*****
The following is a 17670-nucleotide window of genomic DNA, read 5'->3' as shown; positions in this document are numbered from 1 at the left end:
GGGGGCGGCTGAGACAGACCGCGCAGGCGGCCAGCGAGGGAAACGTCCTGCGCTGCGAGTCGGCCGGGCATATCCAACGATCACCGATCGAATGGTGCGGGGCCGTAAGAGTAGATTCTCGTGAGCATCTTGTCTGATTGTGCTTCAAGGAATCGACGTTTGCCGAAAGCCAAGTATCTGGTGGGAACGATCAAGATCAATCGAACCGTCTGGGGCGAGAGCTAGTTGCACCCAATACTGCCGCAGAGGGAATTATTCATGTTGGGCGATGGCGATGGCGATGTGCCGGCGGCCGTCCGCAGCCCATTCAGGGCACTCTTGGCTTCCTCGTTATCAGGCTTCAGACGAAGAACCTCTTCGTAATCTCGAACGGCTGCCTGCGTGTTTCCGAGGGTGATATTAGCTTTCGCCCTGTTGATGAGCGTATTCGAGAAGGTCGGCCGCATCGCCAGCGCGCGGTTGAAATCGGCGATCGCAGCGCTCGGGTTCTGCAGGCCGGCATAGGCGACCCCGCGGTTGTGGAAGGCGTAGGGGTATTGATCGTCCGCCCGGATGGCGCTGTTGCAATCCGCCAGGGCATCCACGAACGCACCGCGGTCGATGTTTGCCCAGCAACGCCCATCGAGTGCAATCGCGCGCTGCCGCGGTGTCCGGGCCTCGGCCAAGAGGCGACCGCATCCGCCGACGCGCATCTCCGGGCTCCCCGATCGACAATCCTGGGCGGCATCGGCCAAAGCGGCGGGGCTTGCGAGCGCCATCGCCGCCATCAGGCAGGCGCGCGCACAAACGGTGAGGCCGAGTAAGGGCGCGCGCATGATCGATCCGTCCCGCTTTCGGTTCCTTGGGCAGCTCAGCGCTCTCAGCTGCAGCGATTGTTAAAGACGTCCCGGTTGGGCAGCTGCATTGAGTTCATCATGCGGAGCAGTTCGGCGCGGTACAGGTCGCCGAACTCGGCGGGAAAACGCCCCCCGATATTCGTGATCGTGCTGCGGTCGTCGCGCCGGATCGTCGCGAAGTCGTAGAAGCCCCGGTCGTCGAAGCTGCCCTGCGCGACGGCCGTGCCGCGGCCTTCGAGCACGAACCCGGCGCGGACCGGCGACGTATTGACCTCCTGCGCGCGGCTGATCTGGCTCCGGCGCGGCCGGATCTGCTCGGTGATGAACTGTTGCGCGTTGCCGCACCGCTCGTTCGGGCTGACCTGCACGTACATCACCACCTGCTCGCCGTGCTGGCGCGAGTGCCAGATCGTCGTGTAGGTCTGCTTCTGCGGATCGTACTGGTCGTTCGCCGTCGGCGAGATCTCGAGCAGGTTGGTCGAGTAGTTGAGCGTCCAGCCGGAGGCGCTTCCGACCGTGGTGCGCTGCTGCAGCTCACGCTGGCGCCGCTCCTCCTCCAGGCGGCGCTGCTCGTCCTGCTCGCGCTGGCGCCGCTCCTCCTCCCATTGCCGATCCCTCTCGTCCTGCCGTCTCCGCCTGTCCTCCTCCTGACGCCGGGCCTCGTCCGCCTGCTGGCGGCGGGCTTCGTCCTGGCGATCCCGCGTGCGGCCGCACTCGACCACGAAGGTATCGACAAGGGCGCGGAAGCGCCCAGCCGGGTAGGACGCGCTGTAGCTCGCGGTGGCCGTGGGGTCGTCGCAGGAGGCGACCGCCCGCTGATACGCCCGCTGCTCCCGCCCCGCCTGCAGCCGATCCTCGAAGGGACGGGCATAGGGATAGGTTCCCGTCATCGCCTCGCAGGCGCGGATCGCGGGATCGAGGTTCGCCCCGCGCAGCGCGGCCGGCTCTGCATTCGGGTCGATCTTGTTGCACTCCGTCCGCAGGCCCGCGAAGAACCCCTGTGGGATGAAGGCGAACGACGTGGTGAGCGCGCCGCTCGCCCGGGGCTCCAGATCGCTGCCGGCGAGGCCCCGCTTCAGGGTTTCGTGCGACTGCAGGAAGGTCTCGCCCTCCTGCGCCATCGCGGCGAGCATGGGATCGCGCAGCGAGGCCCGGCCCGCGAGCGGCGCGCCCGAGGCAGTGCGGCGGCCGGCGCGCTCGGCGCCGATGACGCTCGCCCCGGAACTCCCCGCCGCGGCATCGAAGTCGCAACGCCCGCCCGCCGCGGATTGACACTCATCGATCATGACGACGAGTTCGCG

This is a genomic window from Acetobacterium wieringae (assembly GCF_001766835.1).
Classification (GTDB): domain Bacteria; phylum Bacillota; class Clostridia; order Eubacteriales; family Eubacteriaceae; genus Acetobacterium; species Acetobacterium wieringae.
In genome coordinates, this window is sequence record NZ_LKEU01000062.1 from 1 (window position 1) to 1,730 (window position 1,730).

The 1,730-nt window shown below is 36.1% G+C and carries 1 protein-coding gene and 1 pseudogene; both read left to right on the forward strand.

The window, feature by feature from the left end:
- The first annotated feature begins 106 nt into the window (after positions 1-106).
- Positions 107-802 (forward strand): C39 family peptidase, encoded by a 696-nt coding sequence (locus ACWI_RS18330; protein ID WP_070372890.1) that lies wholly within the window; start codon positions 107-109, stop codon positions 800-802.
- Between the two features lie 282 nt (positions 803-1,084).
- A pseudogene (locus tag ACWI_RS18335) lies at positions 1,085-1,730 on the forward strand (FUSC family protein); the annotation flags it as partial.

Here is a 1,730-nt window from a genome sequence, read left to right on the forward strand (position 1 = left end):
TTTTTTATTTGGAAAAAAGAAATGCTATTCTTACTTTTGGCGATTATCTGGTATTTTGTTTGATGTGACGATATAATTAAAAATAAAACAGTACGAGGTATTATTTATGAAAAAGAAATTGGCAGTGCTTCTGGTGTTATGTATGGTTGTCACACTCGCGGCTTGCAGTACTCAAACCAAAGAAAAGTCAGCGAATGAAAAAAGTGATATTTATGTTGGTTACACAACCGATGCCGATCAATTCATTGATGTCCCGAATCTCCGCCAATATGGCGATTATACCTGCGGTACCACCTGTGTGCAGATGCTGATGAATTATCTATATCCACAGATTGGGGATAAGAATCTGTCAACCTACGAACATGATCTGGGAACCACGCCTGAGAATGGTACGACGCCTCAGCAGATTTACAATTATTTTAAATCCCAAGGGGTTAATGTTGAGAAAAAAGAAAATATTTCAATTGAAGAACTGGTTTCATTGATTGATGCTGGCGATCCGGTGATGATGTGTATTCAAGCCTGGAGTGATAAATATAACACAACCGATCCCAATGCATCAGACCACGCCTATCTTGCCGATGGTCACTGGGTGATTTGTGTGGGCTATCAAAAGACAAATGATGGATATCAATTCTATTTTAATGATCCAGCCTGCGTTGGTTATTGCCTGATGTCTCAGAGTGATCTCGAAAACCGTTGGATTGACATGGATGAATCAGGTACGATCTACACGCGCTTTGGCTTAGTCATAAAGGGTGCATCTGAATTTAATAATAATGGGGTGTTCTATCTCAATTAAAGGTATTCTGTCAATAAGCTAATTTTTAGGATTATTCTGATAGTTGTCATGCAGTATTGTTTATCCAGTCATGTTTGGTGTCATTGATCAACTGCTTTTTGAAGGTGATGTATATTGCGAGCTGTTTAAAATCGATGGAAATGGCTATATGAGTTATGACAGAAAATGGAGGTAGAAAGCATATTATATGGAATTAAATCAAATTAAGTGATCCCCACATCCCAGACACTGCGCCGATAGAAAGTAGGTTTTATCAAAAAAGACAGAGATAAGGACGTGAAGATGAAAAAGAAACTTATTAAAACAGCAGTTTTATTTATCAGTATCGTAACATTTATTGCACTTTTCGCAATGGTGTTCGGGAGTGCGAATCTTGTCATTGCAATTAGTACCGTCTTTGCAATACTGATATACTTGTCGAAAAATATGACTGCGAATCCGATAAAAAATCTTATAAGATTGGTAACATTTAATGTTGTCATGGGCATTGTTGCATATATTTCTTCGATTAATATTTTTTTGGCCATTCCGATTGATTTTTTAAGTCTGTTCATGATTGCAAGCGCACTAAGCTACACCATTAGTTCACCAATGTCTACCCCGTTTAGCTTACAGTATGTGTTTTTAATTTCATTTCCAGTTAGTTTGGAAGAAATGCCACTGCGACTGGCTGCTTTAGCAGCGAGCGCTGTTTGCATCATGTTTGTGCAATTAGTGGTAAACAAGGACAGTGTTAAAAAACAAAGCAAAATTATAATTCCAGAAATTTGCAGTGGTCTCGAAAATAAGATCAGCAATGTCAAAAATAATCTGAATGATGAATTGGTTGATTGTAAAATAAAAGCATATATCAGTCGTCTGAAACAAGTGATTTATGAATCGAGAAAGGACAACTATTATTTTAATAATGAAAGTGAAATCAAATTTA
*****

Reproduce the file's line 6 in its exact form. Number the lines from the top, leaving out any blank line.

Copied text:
The 1,730-nt window shown below is 36.1% G+C and carries 1 protein-coding gene and 1 pseudogene; both read left to right on the forward strand.